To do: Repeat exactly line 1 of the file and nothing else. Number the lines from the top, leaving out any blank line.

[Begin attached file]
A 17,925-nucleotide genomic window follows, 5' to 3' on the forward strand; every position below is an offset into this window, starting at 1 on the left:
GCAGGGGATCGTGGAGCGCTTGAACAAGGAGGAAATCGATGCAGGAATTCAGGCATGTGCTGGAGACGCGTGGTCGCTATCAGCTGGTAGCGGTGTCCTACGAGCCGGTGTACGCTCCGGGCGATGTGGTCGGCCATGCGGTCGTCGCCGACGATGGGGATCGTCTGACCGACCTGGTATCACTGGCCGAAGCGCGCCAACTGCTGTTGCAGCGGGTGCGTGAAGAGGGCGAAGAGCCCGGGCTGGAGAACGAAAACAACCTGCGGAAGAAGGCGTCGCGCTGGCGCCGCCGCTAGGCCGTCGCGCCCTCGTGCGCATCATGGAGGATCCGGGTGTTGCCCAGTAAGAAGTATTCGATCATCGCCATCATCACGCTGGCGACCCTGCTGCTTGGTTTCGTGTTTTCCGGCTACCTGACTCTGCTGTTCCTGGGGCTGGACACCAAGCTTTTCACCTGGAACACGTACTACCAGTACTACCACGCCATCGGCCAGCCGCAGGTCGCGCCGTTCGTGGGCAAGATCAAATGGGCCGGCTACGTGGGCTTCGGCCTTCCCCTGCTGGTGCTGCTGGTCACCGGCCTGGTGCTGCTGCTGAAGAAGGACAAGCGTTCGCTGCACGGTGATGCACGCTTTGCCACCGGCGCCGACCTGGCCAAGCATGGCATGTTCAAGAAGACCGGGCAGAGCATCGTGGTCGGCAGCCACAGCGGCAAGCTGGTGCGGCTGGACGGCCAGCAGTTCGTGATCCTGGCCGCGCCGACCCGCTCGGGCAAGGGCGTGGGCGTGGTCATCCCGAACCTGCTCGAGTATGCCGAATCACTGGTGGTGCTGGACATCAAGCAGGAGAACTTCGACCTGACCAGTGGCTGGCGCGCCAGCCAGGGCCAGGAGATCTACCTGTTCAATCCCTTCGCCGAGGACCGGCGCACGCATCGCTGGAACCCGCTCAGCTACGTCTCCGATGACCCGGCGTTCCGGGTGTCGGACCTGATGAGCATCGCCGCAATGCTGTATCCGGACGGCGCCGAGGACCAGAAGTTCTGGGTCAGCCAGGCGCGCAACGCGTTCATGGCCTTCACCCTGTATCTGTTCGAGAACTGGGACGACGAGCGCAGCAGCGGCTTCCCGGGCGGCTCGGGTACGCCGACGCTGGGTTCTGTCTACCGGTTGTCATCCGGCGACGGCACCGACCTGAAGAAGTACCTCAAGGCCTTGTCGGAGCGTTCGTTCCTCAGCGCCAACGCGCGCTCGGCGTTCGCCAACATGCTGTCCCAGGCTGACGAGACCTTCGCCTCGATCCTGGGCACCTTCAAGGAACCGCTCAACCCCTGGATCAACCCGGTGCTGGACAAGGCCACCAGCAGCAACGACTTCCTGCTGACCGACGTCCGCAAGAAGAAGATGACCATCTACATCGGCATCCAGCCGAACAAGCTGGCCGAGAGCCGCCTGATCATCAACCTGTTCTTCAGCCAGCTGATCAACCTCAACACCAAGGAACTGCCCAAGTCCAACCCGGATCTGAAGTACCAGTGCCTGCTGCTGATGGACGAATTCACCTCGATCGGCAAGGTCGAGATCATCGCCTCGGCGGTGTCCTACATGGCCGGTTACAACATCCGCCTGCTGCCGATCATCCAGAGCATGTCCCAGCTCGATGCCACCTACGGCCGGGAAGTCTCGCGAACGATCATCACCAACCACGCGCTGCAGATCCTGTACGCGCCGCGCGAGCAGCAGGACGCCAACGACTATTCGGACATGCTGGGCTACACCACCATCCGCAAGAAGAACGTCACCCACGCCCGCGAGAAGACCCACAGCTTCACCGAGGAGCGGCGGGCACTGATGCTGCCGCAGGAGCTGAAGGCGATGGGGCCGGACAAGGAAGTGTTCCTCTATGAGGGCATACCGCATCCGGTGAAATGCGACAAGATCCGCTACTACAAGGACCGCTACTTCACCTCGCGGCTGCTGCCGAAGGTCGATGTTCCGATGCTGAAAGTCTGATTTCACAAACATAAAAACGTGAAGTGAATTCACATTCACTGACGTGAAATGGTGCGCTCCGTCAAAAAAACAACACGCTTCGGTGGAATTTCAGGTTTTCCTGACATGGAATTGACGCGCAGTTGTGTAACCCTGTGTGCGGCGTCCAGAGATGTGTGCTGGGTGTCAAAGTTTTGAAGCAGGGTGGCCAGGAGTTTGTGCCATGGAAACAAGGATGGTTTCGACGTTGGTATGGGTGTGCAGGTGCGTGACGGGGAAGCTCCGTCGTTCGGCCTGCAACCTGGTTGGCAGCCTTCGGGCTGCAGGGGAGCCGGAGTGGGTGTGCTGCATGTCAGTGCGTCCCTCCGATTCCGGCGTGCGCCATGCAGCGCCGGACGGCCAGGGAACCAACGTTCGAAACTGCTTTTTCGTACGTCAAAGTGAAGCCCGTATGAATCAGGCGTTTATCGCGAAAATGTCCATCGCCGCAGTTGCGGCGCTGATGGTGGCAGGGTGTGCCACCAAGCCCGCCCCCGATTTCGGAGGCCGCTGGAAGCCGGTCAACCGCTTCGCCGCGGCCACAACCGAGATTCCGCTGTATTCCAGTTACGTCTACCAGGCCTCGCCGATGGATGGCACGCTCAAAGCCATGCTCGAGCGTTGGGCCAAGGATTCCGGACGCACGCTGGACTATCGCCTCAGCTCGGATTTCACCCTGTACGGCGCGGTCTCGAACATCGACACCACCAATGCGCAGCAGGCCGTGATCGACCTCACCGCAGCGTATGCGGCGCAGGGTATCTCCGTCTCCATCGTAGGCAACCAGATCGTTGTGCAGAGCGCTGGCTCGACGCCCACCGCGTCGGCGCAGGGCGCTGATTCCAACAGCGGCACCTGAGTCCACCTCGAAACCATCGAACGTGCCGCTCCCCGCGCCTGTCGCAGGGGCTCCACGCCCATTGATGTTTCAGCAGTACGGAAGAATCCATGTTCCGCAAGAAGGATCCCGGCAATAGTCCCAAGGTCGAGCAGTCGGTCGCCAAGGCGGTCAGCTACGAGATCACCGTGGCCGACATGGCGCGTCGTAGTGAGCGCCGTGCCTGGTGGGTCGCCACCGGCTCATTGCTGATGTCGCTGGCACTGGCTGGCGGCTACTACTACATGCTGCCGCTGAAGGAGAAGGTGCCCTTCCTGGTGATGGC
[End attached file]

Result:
A 17,925-nucleotide genomic window follows, 5' to 3' on the forward strand; every position below is an offset into this window, starting at 1 on the left: